Former state senate leader Marc Basnight’s restaurant near Manteo evokes two of my favorite things: politics and people coming together for good food. Working on a follow-up to my book, “North Carolina’s Roadside Eateries,” I am gathering material about local, family-owned restaurants along U.S. Highway 64. The highway connects Murphy near the Tennessee line all the way to Manteo and the waters of the Atlantic. It passes through 22 counties and extends more than 600 miles. Not far from where U.S. 64 ends at the Atlantic Ocean is Basnight’s Lone Cedar Café, an important gathering place. The owner, former...

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One on One: Who’s Got The Biggest House?

Here is a newspaper headline from last week: “A ‘palace’ in NC: One of the state’s largest homes is for sale.” Must be the Biltmore House in Asheville, I thought. Then I kept reading. No, the 16,000-square-foot home in the headlines is in Rougemont, a high-end Durham suburb. You can buy it for $6.95 million. But if you owned it, you would not come close to having one of the largest houses. Just for comparison’s sake, the White House has 50,000 square feet. President Donald Trump’s Mar-a-Lago has 62,500. Whitehall, the Palm Beach house Henry Flagler built for his...

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One on One: 4 More Important NC Books

Here are four more North Carolina-related books for your spring reading. Many of us remember the court-ordered desegregation of schools back in the early 1970s, but we never really understood what it was like for the children whose routines and expectations were disrupted. Two female students, one black, one white, were reassigned from schools where they felt at home to the formerly all-black Hillside High School in Durham. More than 40 years later, Cindy Waszak Geary and LaHoma Smith Romocki came together to write “Going to School in Black and White: A Dual Memoir of Desegregation.” The result is...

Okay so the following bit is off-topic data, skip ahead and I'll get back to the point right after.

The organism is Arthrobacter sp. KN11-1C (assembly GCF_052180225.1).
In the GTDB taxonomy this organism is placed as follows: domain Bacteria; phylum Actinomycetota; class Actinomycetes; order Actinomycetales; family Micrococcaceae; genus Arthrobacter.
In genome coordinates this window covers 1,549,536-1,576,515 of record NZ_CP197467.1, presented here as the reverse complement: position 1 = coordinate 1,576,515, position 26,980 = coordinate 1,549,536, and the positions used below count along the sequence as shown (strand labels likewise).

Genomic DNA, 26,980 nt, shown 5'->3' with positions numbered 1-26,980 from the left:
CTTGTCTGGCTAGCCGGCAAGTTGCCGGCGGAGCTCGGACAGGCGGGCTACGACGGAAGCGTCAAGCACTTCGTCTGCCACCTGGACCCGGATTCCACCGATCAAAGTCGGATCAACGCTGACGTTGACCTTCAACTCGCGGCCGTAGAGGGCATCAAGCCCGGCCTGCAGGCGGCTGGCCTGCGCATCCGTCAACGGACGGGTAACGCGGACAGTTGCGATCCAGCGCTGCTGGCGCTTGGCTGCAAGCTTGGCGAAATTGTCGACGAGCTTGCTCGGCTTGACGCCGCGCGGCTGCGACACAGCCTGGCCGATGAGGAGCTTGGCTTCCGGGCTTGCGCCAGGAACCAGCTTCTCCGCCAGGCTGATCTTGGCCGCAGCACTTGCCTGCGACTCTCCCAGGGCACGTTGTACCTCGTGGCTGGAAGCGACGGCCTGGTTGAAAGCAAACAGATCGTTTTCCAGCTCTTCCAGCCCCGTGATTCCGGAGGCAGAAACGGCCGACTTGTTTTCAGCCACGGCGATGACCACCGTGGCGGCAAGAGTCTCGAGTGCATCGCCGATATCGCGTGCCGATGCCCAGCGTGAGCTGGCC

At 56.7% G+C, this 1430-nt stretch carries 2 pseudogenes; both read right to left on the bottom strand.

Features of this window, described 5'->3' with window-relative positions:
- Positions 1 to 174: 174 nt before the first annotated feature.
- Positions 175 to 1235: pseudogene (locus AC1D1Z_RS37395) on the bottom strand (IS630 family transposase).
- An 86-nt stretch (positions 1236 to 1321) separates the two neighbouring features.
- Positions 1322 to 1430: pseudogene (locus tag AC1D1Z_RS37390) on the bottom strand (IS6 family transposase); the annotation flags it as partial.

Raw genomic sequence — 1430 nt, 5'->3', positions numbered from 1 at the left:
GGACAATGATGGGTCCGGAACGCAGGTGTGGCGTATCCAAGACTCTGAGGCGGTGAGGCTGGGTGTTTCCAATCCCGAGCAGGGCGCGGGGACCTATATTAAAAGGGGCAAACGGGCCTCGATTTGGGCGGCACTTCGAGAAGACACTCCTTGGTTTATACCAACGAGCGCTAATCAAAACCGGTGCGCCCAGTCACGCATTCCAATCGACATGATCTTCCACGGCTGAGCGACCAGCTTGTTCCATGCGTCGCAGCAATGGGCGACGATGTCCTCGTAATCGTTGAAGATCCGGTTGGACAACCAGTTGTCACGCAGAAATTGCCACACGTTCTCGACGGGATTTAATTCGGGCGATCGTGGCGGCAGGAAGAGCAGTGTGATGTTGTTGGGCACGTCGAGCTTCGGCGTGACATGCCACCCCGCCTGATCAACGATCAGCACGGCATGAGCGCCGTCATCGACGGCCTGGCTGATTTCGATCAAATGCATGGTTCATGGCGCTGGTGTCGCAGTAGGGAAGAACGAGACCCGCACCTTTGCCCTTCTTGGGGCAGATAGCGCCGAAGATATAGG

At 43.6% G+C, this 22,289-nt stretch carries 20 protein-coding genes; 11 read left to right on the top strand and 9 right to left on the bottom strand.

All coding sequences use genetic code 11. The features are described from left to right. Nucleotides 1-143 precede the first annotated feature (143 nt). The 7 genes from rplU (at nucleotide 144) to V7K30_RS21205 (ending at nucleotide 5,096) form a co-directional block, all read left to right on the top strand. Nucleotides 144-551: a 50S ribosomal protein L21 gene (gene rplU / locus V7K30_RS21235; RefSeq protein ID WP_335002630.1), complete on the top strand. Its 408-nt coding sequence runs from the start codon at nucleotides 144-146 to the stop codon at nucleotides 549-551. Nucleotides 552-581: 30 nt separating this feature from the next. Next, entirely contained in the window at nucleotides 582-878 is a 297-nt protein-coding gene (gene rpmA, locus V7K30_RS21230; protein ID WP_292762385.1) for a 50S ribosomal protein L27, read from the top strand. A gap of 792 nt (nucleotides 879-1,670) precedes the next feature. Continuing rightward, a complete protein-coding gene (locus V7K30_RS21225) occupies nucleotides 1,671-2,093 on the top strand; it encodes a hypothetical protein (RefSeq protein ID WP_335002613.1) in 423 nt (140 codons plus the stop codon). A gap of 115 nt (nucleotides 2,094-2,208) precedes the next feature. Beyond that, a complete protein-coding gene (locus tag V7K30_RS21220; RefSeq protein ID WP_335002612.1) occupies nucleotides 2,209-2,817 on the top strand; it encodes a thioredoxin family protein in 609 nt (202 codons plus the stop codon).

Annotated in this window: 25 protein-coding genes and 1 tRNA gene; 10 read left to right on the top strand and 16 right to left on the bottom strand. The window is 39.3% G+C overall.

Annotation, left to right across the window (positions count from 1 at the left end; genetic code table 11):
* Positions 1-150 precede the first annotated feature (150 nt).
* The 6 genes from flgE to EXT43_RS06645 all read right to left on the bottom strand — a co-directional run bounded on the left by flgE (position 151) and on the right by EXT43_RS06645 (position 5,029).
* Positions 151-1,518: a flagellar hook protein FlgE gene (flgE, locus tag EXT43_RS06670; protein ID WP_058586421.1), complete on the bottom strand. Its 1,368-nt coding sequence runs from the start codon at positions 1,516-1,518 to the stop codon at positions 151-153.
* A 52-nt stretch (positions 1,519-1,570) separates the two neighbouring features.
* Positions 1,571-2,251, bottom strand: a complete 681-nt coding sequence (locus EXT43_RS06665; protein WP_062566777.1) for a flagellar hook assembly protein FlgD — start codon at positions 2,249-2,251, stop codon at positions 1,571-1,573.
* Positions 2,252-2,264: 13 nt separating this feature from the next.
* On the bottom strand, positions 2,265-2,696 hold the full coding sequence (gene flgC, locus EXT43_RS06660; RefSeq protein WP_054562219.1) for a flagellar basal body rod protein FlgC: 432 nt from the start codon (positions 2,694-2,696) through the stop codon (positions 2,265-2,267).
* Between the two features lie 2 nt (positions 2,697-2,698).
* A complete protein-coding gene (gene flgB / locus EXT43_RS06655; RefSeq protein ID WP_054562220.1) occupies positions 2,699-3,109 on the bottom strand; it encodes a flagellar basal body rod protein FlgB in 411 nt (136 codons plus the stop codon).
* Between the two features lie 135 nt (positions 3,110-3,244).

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One on One: New Novels from NC’s Best Writers

Is the cold weather really over at last? If the warmer season is finally here after all, what are some good books you should consider for your spring reading list? Here are four recent novels from three of North Carolina’s most popular writers and a promising debut author, all of them featured on recent or upcoming North Carolina Bookwatch broadcasts. When “Long Upon the Land” was published in 2015, North Carolina’s beloved mystery writer Margaret Maron told us it was her final in her 20-book series featuring District Court Judge Deborah Knott, the daughter of a bootlegger and the...

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One on One: SOS – Calling For Erskine Bowles

Where is Erskine Bowles when we most need him? Bowles is best known to North Carolinians as president of the UNC System from 2005 to 2010. Before then he was a successful business leader in Charlotte, a key staff member in the President Bill Clinton’s administration, and two times the Democratic nominee for the U.S. Senate. In 2010, he and former U.S. Sen. Alan Simpson co-chaired the National Commission on Fiscal Responsibility and Reform, a bipartisan budget-reform effort that proposed a plan to reduce the country’s deficits by $4 trillion over a decade. Bowles had gained credibility in deficit...